Here is Kevin Kamenetz giving a warm and funny speech recognizing everyone for their efforts.  Standing behind him is the Director of Baltimore County Public Libraries Jim Fish (tall with glasses) and Howard Brown, the developer of the firm David S. Brown Enterprises.  County Executive Kamenetz admitted that the two bump heads a lot.  I love his honesty!

And for the record, did you know that Jim Fish is only the 3rd Director of Baltimore County Public Libraries since 1949?  That is some low turnover.  Or is it the mafia?

Here's the official ribbon-cutting ceremony.  County Executive Kamenetz admitted this time that the plaque that was made for the ceremony misspelled Owings Mills.  Probably not a good idea to mispel a plack et teh libary.

It was a pleasant ceremony library is really nice.  You should defintely check it out.  And when you do, I hope you can get in and out of the exit with ease.  I wish it were in Carroll County.

Thursday, March 21, 2013

Happy Spring. Free Rita's

Did you make it to Rita's for free Italian water ice on the first day of spring?  We never miss out.  We will forfeit dinner in order to get our child-sized Rita's.  The line wasn't too long this year.  I've seen it wrap around the building in previous years.

One thing that I fail to understand is how people form lines.  You see it at the mall all of the time.  People will line up one behind the other and mindlessly block all pedestrian traffic.  It was no different yesterday at Rita's in Eldersburg.  Rather than safely wrapping around the building, people lined up one behind the other straight out into the parking lot preventing cars from coming or going.  I even made it a point to wrap my family around the curb thinking that people would line up behind me and continue down the side of the building.  Nope.  The cows lined up back into the parking lot blocking traffic.  Moooo!  I'm stupid!  Mooo!

And another topic - my wife correctly assessed that children in kindergarten are not going to understand the weather.  Every day they are supposed to determine if it is sunny, cloudy, rainy, warm, or cold.  For the past several weeks, the correct answer has been cloudy and cold.  Because of the long running repetition, the next time it is sunny the kids are going to think that the correct answer is cloudy and cold.

Slow Police Day in Eldersburg

You know it's a slow day in Eldersburg when a Maryland State police car pulls a vehicle over.  Then 2 Carroll County Sheriffs arrive, followed by a Sykesville police officer, who's totally out of his jurisdiction.  Was this a dangerous situation, or a boring day where everyone wants in on the action?

Wednesday, March 20, 2013

Book Review - Not In My Neighborhood, How Bigotry Shaped A Great American City

I often ponder, 'how did we get where we are now'?  This is true in many aspects of life.  I think it's especially true in politics.

I recently saw the movie Lincoln starring Daniel Day Lewis.  I often remind my friends that it was a Republican, Abraham Lincoln, that ended slavery, not a Democrat.  Yet the modern day Republicans are reviled as racist elitists in many circles, such as college campuses, the media, and urban governments.  Having freed slaves, how did Republicans become so hated?

On my flight to Hawaii I read a book called Not In My Neighborhood, How Bigotry Shaped a Great American City by Antero Pietila.  Mr. Pietila prefaces the book with saying that bigotry has shaped many big cities in the United States, but he picked Baltimore.  This is a fascinating book that I highly recommend.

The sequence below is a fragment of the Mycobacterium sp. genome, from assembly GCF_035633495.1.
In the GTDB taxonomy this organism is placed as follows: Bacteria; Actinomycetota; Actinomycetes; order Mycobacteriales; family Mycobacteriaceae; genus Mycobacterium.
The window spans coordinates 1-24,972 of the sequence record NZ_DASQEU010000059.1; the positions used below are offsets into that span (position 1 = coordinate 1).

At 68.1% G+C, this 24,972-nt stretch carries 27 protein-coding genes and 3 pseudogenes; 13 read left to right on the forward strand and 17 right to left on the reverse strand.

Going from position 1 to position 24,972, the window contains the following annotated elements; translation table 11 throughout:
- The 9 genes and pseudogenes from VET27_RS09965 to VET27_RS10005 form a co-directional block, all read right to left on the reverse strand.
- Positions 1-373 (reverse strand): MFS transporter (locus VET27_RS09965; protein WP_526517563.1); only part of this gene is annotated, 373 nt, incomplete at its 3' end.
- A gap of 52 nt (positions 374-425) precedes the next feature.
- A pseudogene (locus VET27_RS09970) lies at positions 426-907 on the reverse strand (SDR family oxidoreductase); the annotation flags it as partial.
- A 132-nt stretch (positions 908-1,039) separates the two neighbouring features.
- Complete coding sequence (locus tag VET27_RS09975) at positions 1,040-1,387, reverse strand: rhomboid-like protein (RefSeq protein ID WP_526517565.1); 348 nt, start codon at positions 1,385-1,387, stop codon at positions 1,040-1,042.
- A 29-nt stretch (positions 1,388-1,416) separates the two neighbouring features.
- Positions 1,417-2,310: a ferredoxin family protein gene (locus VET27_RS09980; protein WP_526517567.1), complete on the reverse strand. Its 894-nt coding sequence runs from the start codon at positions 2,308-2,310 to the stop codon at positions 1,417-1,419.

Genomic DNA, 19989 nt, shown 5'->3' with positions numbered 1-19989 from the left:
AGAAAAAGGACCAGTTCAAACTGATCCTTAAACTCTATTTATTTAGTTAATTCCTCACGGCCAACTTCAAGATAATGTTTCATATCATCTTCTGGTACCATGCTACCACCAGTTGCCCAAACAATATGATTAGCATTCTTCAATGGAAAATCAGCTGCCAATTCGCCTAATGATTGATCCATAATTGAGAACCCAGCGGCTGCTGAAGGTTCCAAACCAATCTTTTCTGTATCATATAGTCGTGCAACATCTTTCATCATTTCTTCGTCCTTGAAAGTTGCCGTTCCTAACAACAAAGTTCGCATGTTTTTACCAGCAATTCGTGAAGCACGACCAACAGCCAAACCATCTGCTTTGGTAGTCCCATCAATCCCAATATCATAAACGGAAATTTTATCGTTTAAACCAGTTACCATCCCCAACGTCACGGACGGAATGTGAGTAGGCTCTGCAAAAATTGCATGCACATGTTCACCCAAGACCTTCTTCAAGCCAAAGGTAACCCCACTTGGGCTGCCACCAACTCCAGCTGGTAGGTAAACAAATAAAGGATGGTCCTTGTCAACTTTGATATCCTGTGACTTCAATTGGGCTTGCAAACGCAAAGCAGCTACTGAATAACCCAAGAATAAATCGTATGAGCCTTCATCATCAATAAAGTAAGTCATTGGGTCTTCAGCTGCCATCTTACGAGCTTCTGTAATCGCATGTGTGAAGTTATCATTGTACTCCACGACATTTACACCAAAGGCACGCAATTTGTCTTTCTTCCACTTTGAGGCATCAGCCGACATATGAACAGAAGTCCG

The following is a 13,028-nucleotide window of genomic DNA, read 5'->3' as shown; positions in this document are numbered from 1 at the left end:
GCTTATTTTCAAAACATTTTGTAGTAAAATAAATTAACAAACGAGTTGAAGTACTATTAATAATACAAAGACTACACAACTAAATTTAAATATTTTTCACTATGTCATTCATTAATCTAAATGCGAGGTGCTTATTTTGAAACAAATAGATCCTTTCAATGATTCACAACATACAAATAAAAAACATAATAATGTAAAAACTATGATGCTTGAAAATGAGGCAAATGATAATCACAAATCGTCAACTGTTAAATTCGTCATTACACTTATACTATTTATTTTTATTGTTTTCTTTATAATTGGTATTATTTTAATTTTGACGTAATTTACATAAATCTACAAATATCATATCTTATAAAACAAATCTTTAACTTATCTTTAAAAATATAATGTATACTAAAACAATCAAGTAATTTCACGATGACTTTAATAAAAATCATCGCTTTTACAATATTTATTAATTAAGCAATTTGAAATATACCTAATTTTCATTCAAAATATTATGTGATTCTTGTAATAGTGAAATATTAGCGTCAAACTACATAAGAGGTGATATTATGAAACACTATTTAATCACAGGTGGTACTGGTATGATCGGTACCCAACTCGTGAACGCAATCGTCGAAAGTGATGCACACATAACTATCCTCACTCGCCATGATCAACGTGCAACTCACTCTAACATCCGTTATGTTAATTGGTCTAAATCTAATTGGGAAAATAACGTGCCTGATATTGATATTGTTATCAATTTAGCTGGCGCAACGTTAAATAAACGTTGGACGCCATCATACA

Baltimore grew up as city torn between the North and South.  Baltimore was industrial like a Northern city, yet south of the Mason Dixon line, which many people, even today, view as the divider of the north and south.  If you ask people in Baltimore what they consider themselves few, if any, will consider themselves southerners.  What's wrong with being called Mid-Atlantic?  During the Civil War there were many Southern-sympathizers in the city, yet Baltimore, a short hour north of Washington, D.C., was occupied by the Northern Army.

After the Civil War, many blacks moved to the area in search of work.  Baltimore had a busy port and by the late 1800's a booming steel mill that eventually became the largest in the country, and the city was in need of cheap labor.  And with the great influx of people, someone had to manage where they were going to live.  Who better to do that the Democratic machine that ran the city?  Blacks and Jews were forced to live in designated areas of the city, which then became overcrowded and evolved into ghettos.  During the Great Depression, the banks came up with the concept of red-lining.  And all of these actions were not only sanctioned and endorsed by the Democratic machine, but also by The Sun, Baltimore's newspaper.

Here are some of the things that caught my eye:

Maryland U.S. Senator Millard Tydings, namesake of the Millard Tydings Memorial Bridge, which carries I-95 over the Susquehanna River between Harford and Cecil County, called for formal restrictions on the inflow of Negros into Baltimore.  Had he done this 60 years later, he probably would have ended up in jail for a hate crime.  Instead, his bigotry was during the decades of the 1920's through the 1960's, so he was awarded with a bridge in his honor.

The Baltimore Sun has made no bones that it hates Republicans.  Yet in 1910 one of their editorials read, "The White race is the superior race, and it will, of course, maintain its supremacy."  (page 38)  In another display of blatant racism, The Sun supported a measure to evict blacks from Roland Park at the turn of the century saying that it was better to bar blacks from neighborhoods using binding private agreements rather than with legislation. (page 36)  Not to be outdone, The Sun wrote that segregation would benefit taxpayers and prevent flight to the suburbs. (page 20)  It goes to show you that you can write some horrible things about people that you hate, but as long as you change your mind, you can still control the news and hate the opposing political party and do it successfully.